Australian ricotta – Part 1

25 Feb

Some people understand the cost of living by the price of bread or milk or McDonald’s hamburgers. For me, it’s ricotta. A staple in my kitchen, I could not live without the stuff. Fresh, soft and still warm, I cannot resist scooping a few teaspoonfuls out of the container while I’m putting away the shopping. Days later, I’ll eat it with jam or honey on toast, with spinach in a pie, on spaghetti with eggplant and tomato, or stirred through pasta, made into a sauce with a bit of hot water, a handful of parmesan, a grating of nutmeg and a sprinkle of pepper. Comfort food at its best.

 But back to the index. When I lived in Leichhardt, in Sydney’s inner west, I used to buy ricotta for around $7.99 a kilo.

Later, when married life saw me move to the food wasteland that is Maroubra Beach, I had to make the admittedly-short journey to Maroubra Junction where I paid a shocking $10.99 a kilo.

Still, I realised I was better off than the poor ricotta-ripped off in Manly who were paying $15.99 a kilo. As for David Jones, in the city, they were suffering and continue to suffer similar stupid prices for a product that is not even a cheese – rather it’s a by-product of it.

In Melbourne, my home town, at the much loved Footscray Market, you can get it for $4.99 a kilo. And that, right there, is why I’m moving back to Melbourne.

All of this, however, got me thinking about when this most versatile of dairy products made its debut in the great brown land of Australia.

 The first mention of it I have found is in Tasmania’s daily newspaper, The Mercury, in 1930. In a short account of Christmas in Rome, the author describes the meal on Christmas Day as starting with soup:

…in which there are “cappelletti”, little cases of macaroni in the shape of hats, which contain a mixture of meat, brains, and “ricotta”, a kind of cream cheese.

It’s not till 1943 that there’s evidence of my favourite whey-based product for sale. The Cairns Post features an ad for Brightways Grocery where I would’ve been able to pick up 2 pounds of ricotta for sixpence. I’m not sure where that would sit on the index today, but what is surprising is that ricotta sits amongst the not-very-Italian ingredients of gooseberry jam, beetroot and the mysterious-sounding luncheon beef.

Perhaps the reason this ad wasn’t more targeted at the small Italian population of North Queensland was because many Italians there had either just been released from internment following Italy’s surrender to the Allies, or they were still incarcerated. Either way, anti-Italian sentiment in Queensland was running high.

 By 1954, however, back in Tasmania, it’s all about the Italians. A classified ad in The Mercury reads:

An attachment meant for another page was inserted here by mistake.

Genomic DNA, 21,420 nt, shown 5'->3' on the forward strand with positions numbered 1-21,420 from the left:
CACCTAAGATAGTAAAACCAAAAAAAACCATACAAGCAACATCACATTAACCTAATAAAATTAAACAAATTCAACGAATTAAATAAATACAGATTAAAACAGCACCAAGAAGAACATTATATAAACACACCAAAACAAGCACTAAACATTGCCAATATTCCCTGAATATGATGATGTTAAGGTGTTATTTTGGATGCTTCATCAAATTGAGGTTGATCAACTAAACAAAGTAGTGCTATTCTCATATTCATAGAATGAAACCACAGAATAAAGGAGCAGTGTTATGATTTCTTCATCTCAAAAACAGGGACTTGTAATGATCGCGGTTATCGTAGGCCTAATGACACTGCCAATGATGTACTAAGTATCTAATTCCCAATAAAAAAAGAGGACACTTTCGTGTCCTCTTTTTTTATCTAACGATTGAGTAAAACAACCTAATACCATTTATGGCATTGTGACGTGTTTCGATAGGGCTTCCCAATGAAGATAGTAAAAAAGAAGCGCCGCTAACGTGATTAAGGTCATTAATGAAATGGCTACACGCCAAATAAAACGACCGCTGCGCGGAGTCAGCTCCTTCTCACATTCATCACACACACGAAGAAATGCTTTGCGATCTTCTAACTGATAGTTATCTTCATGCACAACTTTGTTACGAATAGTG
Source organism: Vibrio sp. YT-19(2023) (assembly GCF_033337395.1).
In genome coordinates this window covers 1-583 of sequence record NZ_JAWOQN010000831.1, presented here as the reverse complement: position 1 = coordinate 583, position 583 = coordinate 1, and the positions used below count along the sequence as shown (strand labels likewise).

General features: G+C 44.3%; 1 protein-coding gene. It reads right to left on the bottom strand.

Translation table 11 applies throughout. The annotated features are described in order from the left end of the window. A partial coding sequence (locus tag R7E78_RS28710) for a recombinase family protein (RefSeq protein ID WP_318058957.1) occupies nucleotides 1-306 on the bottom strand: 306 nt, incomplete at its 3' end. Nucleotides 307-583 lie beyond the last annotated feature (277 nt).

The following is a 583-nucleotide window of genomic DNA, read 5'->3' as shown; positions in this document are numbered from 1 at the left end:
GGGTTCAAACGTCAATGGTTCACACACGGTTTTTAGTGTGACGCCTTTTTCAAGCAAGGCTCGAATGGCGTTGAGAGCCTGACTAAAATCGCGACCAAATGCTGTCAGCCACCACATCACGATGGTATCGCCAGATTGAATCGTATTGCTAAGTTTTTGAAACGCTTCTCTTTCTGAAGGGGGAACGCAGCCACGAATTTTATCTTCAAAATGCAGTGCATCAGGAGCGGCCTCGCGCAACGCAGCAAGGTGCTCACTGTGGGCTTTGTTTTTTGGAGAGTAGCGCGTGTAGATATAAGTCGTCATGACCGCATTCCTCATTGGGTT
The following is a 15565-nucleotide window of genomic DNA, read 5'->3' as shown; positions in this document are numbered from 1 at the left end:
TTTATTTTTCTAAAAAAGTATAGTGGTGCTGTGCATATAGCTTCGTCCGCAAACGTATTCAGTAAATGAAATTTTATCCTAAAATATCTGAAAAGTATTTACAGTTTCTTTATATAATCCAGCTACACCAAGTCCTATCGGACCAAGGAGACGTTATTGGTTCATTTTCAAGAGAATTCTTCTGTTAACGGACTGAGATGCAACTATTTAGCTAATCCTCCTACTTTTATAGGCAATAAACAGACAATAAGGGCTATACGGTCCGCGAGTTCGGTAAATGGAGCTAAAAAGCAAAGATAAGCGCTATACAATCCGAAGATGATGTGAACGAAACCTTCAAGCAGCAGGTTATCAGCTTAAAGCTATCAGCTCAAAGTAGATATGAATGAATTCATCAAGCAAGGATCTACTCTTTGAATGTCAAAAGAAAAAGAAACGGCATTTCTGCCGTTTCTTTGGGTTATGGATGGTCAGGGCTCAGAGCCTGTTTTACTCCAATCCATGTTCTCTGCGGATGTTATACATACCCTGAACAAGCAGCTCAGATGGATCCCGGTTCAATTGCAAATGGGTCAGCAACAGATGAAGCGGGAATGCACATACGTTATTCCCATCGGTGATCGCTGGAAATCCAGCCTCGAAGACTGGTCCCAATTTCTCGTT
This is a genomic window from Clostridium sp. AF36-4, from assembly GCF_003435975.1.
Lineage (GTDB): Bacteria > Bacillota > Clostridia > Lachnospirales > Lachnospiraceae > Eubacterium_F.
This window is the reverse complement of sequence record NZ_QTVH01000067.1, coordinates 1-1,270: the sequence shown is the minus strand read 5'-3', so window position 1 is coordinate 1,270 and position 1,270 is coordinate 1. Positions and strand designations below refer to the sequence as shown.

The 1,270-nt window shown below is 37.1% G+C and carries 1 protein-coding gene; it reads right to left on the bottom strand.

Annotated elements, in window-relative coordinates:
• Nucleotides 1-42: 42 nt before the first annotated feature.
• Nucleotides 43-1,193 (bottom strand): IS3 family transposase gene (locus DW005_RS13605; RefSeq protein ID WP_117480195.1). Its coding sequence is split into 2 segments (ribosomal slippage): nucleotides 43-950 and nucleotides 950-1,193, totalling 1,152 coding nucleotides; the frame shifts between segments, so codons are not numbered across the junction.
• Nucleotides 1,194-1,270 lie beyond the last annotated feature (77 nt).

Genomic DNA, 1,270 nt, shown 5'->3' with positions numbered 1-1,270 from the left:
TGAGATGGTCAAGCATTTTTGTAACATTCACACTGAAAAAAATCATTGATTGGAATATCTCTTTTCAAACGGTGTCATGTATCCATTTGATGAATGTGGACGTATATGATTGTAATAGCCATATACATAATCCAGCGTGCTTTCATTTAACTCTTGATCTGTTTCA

AAAAAA. TELL YOUR ITALIAN FRIENDS we have now BACCALA, Coppa, Bologna, Salame, Ricotta, Olio, Polenta. THE PANTRY, 37 Elizabeth St.

In the 1960s, ricotta became an ingredient that was featured in the odd Australian Women’s Weekly recipe, usually with the caveat that it could be substituted with either cottage cheese or cream cheese.

Publication in the Weekly generally means you’ve made it into the mainstream but in 1966, the Australian Dairy Produce Board thought the public still needed to be educated about the cheese and, maybe more importantly, where it’s from. An ad for “Australian ricotta” went something like this:

Ricotta ad

This ad appeared below an advertorial recipe for Heavenly Cheese Cake, which featured creamed cottage cheese, on 28 December 1966 in the Australian Women's Weekly.

The preoccupation with making sure the public understood that ricotta was now Australian continued into the late 60s. In a 1968 cookbook add-on about cheese again in the Australian Women’s Weekly, ricotta is one of many cheeses featured. Its provenance is given as “Italy” and we are told it cost “about 50 to 60 cents per lb”, however we are also told that it was one of many cheeses that used to be imported but was now made in Australia.

I find it quite hard to believe ricotta was ever imported, as it’s a fresh and highly perishable cheese. But if the bible of Australian womanhood says it is so, then it must be so:

cheeses of the world

Ricotta cheese is in the top left corner behind the glass of cottage cheese in this editorial spread from The Cheese Cook Book, an add-on to the Australian Women's Weekly on October 9,1968.

This brings us up to the 1970s which brought us flares, punk rock and a constitutional crisis. But you’ll have to wait for Part 2 to find out what happens next in ricotta’s journey from a cheese for the eye-talians to a common ingredient many of us eat and cook with all the time. Bet you can’t wait, right?

“Christmas at Rome.” The Mercury,5  February,1930, 4.
“Brightways Cairns.” Cairns Post, 30 September, 1943, 2.
“AAAAAA. TELL YOUR ITALIAN FRIENDS.” The Mercury, 14 January 1954,19. 
“Heavenly Cheese Cake.” The Australian Women’s Weekly, 28 December 1966, 6.
“Cheese adds that gourmet touch.” in The Cheese Cook Book in The Australian Women’s Weekly, October 9, 1968, p 2-15.

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